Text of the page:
He must have heard me approaching but he did not turn around to see who it was.

“Holmes,” I said. “Holmes, I’m sorry. It was a mistake.”

He went very, very still. Did he think me a ghost, a figment of a mad imagination? Surely he could not distrust his own senses so. I tried again.

“I tried to ‘phone but no one answered. Your housekeeper --”

“I sent her away.” He sounded distant and distracted, the way he often did when concealing some strong emotion. He spoke as if to a stranger. “I wanted no one.”

“Holmes, I was wounded, I arrived home yesterday,” I pleaded. “I got here as quickly as I could. I saw that telegram. You, you must have ‘phoned the War Office, your brother, asked for evidence, asked for proof! You could not possibly have thought --”

“Of course I thought.” The wind off the ocean was fierce. It whipped my coat around me and blew back his hair, streaked with gray and thinner than I remembered. Some of that gray was my doing. “I knew my Watson.”

His laugh was dark and bitter, and it reminded me of his panic in the days after I’d re-enlisted: the trembling hands, the endless cigarettes, his footsteps on the creaking board outside my bedroom door when he thought I slept. The stiff unbearable dignity of his goodbye.

“I knew when you enlisted that you would endanger yourself. I knew you would do anything to save another living soul, even some poor fellow half blown to bits with no chance of survival. I knew you would throw yourself headlong into battle if it meant keeping but one tick from the butcher’s tally. I knew.”

He had been so afraid, and I’d promised him: I would do everything I could to safeguard my life, and return to him whole. He thought I had broken that promise, and there was no small amount of anger in him now, running like a river underneath the grief that pressed down upon him. His fear had so quickly eclipsed his lifelong detective’s training.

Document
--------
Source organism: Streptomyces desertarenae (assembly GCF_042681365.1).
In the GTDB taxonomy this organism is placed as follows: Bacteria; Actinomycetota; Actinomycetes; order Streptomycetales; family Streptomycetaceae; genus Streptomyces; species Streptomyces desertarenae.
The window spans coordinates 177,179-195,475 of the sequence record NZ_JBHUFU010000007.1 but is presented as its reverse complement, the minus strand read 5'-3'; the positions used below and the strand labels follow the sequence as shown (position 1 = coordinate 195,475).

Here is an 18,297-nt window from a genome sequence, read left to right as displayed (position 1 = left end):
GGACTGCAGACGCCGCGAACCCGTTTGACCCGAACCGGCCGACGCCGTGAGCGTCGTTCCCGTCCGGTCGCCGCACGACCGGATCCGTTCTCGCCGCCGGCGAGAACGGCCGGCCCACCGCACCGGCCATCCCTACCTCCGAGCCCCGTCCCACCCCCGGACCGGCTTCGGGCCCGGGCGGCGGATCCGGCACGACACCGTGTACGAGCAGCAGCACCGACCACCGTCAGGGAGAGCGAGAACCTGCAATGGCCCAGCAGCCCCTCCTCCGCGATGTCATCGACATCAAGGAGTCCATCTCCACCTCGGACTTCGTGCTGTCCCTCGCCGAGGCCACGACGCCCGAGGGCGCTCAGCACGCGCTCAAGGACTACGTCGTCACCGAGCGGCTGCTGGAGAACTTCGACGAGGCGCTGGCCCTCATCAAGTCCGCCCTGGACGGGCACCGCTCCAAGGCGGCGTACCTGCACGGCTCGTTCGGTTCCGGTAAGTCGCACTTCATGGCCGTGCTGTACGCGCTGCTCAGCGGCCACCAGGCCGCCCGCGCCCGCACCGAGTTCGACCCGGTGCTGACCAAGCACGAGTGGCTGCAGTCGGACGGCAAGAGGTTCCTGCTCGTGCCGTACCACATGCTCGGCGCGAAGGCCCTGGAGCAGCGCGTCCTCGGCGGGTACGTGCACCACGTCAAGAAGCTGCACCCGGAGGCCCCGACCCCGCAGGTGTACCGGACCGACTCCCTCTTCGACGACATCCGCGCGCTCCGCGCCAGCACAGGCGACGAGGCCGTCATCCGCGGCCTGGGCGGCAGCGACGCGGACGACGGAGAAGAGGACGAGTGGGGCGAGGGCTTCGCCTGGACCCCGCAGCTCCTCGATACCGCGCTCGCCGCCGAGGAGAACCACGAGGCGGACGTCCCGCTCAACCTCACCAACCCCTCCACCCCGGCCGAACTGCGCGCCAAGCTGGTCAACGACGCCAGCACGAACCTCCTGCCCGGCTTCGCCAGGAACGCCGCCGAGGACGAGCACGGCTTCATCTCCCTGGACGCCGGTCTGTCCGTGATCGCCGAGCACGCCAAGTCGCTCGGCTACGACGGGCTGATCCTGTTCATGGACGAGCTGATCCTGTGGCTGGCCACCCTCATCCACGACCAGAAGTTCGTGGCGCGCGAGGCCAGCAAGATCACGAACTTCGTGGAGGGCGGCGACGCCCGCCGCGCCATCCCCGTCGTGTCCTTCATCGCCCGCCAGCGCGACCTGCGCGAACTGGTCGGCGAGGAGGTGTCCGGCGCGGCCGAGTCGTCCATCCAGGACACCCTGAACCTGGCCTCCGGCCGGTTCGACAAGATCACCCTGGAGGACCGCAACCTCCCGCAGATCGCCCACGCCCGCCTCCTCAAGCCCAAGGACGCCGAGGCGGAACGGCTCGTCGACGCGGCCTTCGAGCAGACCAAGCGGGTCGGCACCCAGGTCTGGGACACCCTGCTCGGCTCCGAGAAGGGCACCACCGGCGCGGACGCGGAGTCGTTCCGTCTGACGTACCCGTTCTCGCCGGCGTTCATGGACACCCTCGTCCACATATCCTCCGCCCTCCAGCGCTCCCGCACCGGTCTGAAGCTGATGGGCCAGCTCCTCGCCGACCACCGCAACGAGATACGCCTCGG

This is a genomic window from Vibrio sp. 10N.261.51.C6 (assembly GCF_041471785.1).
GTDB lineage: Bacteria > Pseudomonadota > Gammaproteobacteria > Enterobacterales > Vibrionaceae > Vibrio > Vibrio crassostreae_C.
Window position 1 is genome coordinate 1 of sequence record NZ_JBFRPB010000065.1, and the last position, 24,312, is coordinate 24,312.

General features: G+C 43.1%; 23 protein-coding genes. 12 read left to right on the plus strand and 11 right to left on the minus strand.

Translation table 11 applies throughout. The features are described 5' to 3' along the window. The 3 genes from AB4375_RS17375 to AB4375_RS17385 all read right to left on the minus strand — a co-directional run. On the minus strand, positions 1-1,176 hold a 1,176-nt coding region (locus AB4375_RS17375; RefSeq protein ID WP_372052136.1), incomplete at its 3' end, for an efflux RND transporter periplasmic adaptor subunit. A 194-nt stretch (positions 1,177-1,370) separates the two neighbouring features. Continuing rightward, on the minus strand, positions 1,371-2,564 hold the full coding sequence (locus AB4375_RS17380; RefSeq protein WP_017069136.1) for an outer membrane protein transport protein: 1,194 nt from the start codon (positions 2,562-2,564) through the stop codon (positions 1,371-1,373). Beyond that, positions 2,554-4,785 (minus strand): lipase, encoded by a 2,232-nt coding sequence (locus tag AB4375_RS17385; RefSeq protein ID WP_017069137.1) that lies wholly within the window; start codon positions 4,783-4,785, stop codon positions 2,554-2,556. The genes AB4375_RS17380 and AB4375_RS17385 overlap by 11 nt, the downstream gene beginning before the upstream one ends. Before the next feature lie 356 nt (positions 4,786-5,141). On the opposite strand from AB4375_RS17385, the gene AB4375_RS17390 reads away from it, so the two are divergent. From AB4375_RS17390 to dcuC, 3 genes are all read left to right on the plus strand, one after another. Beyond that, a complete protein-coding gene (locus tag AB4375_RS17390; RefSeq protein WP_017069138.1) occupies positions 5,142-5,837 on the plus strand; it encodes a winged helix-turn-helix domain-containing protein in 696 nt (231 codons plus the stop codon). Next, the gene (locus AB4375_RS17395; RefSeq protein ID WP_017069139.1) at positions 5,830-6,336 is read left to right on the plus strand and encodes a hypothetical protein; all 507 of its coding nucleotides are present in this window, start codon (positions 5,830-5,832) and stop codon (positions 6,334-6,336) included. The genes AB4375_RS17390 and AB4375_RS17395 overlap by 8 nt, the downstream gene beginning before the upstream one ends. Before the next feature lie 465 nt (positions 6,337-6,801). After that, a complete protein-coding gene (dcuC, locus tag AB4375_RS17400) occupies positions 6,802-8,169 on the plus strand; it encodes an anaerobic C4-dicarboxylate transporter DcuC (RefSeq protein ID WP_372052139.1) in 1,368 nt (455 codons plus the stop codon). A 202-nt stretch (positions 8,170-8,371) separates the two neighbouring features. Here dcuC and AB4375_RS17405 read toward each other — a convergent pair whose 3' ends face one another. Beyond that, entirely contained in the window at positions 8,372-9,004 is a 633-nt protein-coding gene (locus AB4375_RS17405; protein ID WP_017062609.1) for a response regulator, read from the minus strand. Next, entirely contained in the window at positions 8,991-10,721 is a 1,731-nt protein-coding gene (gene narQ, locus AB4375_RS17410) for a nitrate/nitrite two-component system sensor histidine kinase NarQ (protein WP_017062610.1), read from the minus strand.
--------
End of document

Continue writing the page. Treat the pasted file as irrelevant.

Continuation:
We were both so much older now. Sorrow came easier, at our ages, than skepticism.

“Do you know what I asked myself, when I saw the telegraph boy standing on the doorstep this morning?”

My throat closed in sympathy, and I took another step toward him, only to be halted when he held up his hand.

“Holmes, please look at me.”

He shook his bowed head. “I asked myself if this is what I deserved.”


“And as I wept over that telegram until I was blinded …”

His voice was low and hoarse, and still he did not face me.

“I asked myself, is this what he felt?”

I let the question rest a moment, studying the line of his shoulders. The repeating rise of the ocean below us was not the falls of Reichenbach, but it was the sound of water all the same.

“You know it was,” I said softly. “You watched me.”

And you did nothing, was the unspoken ending to that sentence. You did not call out to me, you did not run as fast as injured, aged legs would carry you to reassure me that you lived. You saw me suffer, and you looked away.

At this he turned, however, and did something that took my breath away. He bowed down -- slowly, arthritically, but bent the knee for all the world like a knight before his sovereign, and he looked at me, directly and fully, his eyes locked on mine.